> other information to ar.

I think you should swap the two sentences; emphasis should be on
effects and only secondarily on return value.

But wait. Surely this expression, with the specified semantics,
doesn't have to be valid for loading archives? Are you saying that
all archives have to be able to save?

> ar.template register_type<T>();

You should leave out "template." This is a little tricky, but that
expression will never be valid in a context where A is not a dependent
type. I realize you do need it when A is a dependent type, but the
convention is to use the simpler notation. The author of an
archive isn't going to be calling register_type anyway (especially not
in a dependent context), so it won't help prevent him from making errors.

> ar.register_type(u);
> Append information about class T to the archive.

If so then you need to say that u is an expression of type T*

> This information is used to construct the correct class when a
> derived pointer is loaded. Invocation of this member function is
> referred to as "class registration". This is explained in detail
> in Special Considerations - Derived Pointers.

> ar.library_version()
> Returns an unsigned integer containing the version number of
> the serialization library that created the archive. This
> number will be incremented each time the library is altered
> in such a way that serialization could be altered for some
> type. For example, suppose the type used for a count of
> collection members is changed. The code that loads
> collections might be conditioned on the library version to
> make sure that libraries created by previous versions of the
> library can still be read.


> Saving Archive
> A Saving Archive is a refinement of the Archive Concept.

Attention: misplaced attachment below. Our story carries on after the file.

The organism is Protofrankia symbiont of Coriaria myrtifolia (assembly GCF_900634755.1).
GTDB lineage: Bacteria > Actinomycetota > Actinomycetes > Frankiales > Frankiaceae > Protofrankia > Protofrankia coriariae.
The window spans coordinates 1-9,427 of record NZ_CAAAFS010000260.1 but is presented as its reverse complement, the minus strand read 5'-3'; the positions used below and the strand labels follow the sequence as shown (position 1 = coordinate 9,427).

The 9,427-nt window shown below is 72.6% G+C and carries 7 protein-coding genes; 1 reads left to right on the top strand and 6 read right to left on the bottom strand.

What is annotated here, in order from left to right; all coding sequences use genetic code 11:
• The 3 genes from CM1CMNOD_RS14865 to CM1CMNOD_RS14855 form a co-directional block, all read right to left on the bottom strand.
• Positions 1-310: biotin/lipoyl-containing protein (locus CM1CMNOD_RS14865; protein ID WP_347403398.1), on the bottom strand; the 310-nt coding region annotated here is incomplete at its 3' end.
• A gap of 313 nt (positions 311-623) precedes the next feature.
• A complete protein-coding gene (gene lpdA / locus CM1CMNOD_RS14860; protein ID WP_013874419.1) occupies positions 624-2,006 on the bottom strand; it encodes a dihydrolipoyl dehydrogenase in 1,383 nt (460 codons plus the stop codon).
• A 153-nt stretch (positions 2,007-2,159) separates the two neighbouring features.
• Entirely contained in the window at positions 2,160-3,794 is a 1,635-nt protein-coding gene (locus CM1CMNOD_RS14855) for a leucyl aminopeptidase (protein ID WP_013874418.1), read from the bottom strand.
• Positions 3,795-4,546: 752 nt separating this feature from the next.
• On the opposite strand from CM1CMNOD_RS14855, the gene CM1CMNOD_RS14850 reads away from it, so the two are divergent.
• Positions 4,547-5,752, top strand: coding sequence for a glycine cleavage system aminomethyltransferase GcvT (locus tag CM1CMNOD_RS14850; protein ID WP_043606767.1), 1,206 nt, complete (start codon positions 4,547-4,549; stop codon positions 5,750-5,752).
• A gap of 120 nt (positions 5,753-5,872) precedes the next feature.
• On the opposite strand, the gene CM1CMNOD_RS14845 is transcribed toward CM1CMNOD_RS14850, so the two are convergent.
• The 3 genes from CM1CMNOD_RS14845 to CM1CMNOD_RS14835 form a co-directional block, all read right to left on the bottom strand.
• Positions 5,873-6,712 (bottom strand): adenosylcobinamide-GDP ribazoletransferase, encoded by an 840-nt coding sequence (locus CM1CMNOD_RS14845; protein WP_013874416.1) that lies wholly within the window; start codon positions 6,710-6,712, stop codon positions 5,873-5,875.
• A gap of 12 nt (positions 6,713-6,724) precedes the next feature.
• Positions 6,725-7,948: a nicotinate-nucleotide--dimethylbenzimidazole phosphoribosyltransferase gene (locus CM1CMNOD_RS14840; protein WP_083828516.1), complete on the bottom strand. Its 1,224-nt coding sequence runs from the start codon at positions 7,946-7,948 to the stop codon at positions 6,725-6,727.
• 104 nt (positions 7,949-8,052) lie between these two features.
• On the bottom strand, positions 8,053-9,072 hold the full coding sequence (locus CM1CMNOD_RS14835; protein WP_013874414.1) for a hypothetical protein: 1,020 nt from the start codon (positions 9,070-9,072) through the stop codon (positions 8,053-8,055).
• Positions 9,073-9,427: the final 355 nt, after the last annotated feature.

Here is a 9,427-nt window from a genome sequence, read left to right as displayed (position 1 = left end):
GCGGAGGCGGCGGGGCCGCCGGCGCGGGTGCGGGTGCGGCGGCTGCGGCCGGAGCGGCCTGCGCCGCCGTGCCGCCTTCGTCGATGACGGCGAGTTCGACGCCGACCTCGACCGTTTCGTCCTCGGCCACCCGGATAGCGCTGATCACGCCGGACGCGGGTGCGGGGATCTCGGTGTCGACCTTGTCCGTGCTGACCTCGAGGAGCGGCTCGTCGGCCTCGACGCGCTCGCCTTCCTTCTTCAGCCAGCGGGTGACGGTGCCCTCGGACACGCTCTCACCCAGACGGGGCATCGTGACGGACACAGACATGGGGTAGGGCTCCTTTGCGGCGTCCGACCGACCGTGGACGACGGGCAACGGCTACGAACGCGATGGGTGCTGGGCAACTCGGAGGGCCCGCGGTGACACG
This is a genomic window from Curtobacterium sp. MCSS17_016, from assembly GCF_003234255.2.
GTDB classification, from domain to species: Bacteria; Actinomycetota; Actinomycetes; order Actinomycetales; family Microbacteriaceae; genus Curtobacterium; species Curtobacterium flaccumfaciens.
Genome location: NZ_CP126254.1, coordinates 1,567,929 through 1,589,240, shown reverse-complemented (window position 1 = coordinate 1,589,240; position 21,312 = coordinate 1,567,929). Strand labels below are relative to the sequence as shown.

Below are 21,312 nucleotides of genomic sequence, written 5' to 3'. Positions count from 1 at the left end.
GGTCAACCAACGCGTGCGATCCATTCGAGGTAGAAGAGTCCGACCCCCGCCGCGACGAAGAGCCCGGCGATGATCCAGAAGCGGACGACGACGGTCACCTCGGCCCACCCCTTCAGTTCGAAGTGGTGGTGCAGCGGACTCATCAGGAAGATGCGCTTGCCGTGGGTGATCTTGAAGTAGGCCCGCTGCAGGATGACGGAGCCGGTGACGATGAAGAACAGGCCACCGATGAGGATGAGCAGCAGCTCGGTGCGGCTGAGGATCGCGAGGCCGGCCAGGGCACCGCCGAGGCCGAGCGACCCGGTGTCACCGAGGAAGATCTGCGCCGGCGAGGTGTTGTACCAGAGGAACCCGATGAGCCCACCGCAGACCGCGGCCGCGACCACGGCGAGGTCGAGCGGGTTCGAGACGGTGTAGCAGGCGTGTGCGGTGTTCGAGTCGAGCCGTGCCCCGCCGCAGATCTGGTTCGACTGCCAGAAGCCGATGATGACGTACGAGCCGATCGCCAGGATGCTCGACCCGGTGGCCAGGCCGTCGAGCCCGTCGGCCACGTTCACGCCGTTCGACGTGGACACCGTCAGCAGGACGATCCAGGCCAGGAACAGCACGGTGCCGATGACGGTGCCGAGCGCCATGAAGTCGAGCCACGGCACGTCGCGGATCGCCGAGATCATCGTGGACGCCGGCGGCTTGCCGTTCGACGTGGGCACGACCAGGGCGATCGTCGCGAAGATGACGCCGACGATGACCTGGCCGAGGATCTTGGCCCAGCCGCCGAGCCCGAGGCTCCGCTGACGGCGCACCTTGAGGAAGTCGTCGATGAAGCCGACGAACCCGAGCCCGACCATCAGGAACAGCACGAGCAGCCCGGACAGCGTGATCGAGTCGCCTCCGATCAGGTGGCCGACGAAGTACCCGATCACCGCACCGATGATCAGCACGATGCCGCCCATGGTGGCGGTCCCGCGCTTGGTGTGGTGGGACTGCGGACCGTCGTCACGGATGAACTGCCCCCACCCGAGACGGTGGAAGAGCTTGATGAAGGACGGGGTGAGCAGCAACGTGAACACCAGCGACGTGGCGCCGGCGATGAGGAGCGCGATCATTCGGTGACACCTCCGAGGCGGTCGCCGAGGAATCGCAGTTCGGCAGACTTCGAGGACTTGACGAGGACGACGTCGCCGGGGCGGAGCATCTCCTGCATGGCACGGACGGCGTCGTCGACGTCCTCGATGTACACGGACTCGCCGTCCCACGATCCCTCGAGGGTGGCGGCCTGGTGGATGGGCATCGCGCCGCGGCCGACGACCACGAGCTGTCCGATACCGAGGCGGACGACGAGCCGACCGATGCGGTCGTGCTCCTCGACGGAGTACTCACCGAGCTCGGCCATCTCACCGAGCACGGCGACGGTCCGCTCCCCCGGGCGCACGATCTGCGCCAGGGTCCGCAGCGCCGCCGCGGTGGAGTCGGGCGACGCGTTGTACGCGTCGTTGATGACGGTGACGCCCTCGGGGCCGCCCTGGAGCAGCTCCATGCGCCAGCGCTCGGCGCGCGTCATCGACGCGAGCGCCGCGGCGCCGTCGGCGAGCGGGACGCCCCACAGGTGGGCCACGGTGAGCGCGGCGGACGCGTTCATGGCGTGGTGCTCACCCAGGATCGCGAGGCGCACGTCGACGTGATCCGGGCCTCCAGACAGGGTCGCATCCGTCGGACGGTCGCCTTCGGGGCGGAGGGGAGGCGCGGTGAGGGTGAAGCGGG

^--- strike "A." The Saving Archive concept refines Archive. "A
saving archive" referes either to a model of Saving Archive or an
instance of such a model.
> Notation
> In the following descriptions, it is assumed that:
> • ar is an instance of a Saving Archive.
> • x is an instance of a Serializable Type.
> • u is an address.

    A pointer again.

> • count is an integer that can be converted to std::size_t.
no, it's an instance of any type that can be so converted. Your
"strong typedef" isn't an integral type.

> Common Member Functions

Valid expressions again.

> ar << x
> Returns a reference to ar. Appends the value of x along with
> other information to ar.

Doesn't this have to call serialize(...) somehow?

> ar.save_binary(u, count)
> Appends to the archive count bytes found at address.

Actually it must be

    Appends to ar the std::size_t(count) bytes found at address.

but doesn't it have to call serialize(...) somehow?

> Loading Archive
> Notation
> In the following descriptions, it is assumed that:
> • ar is an instance of a Loading Archive.
> • x is an instance of a Serializable Type.
> • u, v are pointers to any type.
> • count is an integer that can be converted to std::size_t.
> Common Member Functions in all Archives
> ar >> x
> Returns a reference to ar. Sets x with a value retrieved from
                                        I would say "to"
> the ar.
      strike this.

Doesn't this have to call serialize(...) somehow?